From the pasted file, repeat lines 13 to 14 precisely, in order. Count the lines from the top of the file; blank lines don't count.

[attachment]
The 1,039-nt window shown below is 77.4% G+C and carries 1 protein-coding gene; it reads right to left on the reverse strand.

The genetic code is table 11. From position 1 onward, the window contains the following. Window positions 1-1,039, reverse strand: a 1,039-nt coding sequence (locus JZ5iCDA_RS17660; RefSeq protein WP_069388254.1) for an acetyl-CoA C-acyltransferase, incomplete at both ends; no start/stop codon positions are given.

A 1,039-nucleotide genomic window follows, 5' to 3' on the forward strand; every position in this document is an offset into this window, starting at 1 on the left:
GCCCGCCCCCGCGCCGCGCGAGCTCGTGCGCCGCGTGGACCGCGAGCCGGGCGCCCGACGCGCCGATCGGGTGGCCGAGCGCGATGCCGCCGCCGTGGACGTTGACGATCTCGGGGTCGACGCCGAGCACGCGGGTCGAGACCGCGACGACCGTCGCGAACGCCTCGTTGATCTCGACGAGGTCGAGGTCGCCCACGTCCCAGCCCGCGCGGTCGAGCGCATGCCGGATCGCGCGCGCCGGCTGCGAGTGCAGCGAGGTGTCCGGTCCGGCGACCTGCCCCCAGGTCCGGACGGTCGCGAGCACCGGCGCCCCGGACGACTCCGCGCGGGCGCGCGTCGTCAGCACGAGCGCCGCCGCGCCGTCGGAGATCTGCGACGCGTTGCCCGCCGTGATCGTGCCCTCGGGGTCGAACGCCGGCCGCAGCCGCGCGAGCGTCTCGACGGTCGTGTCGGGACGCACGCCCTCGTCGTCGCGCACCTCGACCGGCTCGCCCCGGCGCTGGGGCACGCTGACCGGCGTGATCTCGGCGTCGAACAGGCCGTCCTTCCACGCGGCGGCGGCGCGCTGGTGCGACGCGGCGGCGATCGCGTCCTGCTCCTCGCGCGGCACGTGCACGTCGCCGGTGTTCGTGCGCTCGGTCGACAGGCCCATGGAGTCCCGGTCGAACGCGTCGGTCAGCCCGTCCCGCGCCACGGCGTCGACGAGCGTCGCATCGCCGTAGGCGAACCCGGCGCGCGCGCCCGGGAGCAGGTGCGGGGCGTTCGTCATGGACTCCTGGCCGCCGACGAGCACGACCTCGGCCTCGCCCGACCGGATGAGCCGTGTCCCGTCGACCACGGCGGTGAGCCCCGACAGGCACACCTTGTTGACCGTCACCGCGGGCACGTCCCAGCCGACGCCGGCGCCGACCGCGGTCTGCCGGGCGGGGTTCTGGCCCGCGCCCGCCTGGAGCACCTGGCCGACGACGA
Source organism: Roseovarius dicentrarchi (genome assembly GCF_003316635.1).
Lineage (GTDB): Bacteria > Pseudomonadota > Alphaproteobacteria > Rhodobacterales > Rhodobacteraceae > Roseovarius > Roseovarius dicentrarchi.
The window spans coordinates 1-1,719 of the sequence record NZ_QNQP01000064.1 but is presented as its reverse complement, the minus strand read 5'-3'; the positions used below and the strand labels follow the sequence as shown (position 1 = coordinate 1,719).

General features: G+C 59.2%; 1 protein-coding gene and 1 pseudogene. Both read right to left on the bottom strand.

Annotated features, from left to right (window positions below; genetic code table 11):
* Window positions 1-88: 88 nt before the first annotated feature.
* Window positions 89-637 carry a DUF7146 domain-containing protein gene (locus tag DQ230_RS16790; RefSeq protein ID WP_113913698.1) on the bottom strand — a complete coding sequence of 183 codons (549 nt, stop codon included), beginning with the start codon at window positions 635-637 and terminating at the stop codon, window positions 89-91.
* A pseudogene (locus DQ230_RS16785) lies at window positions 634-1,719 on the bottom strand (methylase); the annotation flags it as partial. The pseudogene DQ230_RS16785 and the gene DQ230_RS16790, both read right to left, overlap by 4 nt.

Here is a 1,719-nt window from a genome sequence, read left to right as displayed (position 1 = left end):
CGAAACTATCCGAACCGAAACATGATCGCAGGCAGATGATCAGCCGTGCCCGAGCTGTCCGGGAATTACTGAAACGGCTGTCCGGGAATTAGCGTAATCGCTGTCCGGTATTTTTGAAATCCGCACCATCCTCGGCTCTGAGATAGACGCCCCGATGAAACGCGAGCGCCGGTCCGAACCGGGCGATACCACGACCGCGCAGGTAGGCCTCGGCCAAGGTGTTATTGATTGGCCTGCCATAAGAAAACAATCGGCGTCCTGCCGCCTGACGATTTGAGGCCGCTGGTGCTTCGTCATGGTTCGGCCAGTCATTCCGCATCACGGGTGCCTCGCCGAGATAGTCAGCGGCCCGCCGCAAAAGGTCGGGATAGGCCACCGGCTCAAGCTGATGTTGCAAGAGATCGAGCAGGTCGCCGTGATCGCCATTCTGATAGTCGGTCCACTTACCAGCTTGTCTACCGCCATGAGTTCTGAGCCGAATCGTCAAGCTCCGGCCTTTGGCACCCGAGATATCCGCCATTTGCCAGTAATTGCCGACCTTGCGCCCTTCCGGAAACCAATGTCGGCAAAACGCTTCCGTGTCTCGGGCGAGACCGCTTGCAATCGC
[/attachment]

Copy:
Here is a 1,719-nt window from a genome sequence, read left to right as displayed (position 1 = left end):
CGAAACTATCCGAACCGAAACATGATCGCAGGCAGATGATCAGCCGTGCCCGAGCTGTCCGGGAATTACTGAAACGGCTGTCCGGGAATTAGCGTAATCGCTGTCCGGTATTTTTGAAATCCGCACCATCCTCGGCTCTGAGATAGACGCCCCGATGAAACGCGAGCGCCGGTCCGAACCGGGCGATACCACGACCGCGCAGGTAGGCCTCGGCCAAGGTGTTATTGATTGGCCTGCCATAAGAAAACAATCGGCGTCCTGCCGCCTGACGATTTGAGGCCGCTGGTGCTTCGTCATGGTTCGGCCAGTCATTCCGCATCACGGGTGCCTCGCCGAGATAGTCAGCGGCCCGCCGCAAAAGGTCGGGATAGGCCACCGGCTCAAGCTGATGTTGCAAGAGATCGAGCAGGTCGCCGTGATCGCCATTCTGATAGTCGGTCCACTTACCAGCTTGTCTACCGCCATGAGTTCTGAGCCGAATCGTCAAGCTCCGGCCTTTGGCACCCGAGATATCCGCCATTTGCCAGTAATTGCCGACCTTGCGCCCTTCCGGAAACCAATGTCGGCAAAACGCTTCCGTGTCTCGGGCGAGACCGCTTGCAATCGC